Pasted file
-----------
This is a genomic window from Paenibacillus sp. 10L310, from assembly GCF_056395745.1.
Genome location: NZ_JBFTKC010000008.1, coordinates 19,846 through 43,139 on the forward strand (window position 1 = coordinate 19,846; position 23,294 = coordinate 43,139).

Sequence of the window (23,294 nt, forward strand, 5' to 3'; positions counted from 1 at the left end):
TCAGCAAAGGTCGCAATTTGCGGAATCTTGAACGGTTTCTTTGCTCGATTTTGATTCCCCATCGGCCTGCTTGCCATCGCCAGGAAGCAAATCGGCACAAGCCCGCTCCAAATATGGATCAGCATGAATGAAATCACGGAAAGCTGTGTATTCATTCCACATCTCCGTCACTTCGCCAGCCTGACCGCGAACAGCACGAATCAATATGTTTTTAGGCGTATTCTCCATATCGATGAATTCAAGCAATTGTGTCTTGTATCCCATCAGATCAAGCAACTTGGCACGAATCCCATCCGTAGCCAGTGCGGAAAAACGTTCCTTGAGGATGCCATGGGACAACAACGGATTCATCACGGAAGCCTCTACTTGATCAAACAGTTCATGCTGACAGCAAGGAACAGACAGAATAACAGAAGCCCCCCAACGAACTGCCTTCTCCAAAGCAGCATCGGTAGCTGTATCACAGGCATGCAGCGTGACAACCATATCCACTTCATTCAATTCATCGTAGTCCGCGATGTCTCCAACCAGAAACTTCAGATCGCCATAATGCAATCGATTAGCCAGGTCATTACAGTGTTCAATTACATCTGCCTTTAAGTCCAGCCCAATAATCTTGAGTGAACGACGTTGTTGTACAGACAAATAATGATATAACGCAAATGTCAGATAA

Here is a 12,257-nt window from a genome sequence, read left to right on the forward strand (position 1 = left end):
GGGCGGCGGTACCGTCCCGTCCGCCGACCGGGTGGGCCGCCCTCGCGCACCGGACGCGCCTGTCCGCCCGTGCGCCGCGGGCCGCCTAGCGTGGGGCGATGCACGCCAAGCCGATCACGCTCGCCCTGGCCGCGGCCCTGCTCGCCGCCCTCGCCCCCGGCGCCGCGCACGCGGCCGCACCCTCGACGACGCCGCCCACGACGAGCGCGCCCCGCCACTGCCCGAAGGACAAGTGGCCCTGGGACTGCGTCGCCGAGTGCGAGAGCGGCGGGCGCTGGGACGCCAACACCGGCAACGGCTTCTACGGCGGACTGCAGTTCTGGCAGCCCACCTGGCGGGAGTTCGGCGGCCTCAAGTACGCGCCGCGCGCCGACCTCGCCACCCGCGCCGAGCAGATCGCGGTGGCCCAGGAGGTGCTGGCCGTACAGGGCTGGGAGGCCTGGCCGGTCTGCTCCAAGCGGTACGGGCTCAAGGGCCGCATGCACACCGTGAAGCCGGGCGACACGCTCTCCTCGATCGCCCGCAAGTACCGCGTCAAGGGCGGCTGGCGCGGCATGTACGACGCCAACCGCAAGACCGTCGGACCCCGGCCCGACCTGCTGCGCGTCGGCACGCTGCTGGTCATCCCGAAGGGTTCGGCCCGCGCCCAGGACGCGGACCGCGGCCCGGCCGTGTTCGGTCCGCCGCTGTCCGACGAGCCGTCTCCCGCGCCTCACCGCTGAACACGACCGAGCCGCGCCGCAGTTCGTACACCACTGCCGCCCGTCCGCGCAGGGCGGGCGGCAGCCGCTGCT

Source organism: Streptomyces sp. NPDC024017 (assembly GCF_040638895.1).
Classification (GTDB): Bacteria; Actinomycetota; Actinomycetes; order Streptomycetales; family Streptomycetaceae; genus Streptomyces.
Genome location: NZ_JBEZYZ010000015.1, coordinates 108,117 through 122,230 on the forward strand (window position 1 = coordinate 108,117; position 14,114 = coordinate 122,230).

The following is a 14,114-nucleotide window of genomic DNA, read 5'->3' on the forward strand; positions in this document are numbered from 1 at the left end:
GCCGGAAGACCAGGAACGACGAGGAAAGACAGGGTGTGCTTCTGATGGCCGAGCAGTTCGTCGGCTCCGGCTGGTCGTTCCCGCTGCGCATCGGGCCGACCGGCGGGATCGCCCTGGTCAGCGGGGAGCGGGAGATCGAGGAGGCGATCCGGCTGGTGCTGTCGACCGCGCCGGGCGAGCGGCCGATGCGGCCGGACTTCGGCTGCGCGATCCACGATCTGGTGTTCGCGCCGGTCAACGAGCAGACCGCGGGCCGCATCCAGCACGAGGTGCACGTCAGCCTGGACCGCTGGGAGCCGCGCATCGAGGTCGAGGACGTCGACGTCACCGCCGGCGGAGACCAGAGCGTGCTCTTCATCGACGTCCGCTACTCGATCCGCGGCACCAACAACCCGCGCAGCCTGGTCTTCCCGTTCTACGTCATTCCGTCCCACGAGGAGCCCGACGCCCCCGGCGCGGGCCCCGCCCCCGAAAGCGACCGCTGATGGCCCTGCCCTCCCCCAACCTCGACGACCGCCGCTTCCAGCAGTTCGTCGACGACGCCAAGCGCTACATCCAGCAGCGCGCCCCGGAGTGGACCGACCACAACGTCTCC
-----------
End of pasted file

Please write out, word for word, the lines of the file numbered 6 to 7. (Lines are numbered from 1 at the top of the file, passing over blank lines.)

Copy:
GGGCGGCGGTACCGTCCCGTCCGCCGACCGGGTGGGCCGCCCTCGCGCACCGGACGCGCCTGTCCGCCCGTGCGCCGCGGGCCGCCTAGCGTGGGGCGATGCACGCCAAGCCGATCACGCTCGCCCTGGCCGCGGCCCTGCTCGCCGCCCTCGCCCCCGGCGCCGCGCACGCGGCCGCACCCTCGACGACGCCGCCCACGACGAGCGCGCCCCGCCACTGCCCGAAGGACAAGTGGCCCTGGGACTGCGTCGCCGAGTGCGAGAGCGGCGGGCGCTGGGACGCCAACACCGGCAACGGCTTCTACGGCGGACTGCAGTTCTGGCAGCCCACCTGGCGGGAGTTCGGCGGCCTCAAGTACGCGCCGCGCGCCGACCTCGCCACCCGCGCCGAGCAGATCGCGGTGGCCCAGGAGGTGCTGGCCGTACAGGGCTGGGAGGCCTGGCCGGTCTGCTCCAAGCGGTACGGGCTCAAGGGCCGCATGCACACCGTGAAGCCGGGCGACACGCTCTCCTCGATCGCCCGCAAGTACCGCGTCAAGGGCGGCTGGCGCGGCATGTACGACGCCAACCGCAAGACCGTCGGACCCCGGCCCGACCTGCTGCGCGTCGGCACGCTGCTGGTCATCCCGAAGGGTTCGGCCCGCGCCCAGGACGCGGACCGCGGCCCGGCCGTGTTCGGTCCGCCGCTGTCCGACGAGCCGTCTCCCGCGCCTCACCGCTGAACACGACCGAGCCGCGCCGCAGTTCGTACACCACTGCCGCCCGTCCGCGCAGGGCGGGCGGCAGCCGCTGCT

Source organism: Streptomyces sp. NPDC024017 (assembly GCF_040638895.1).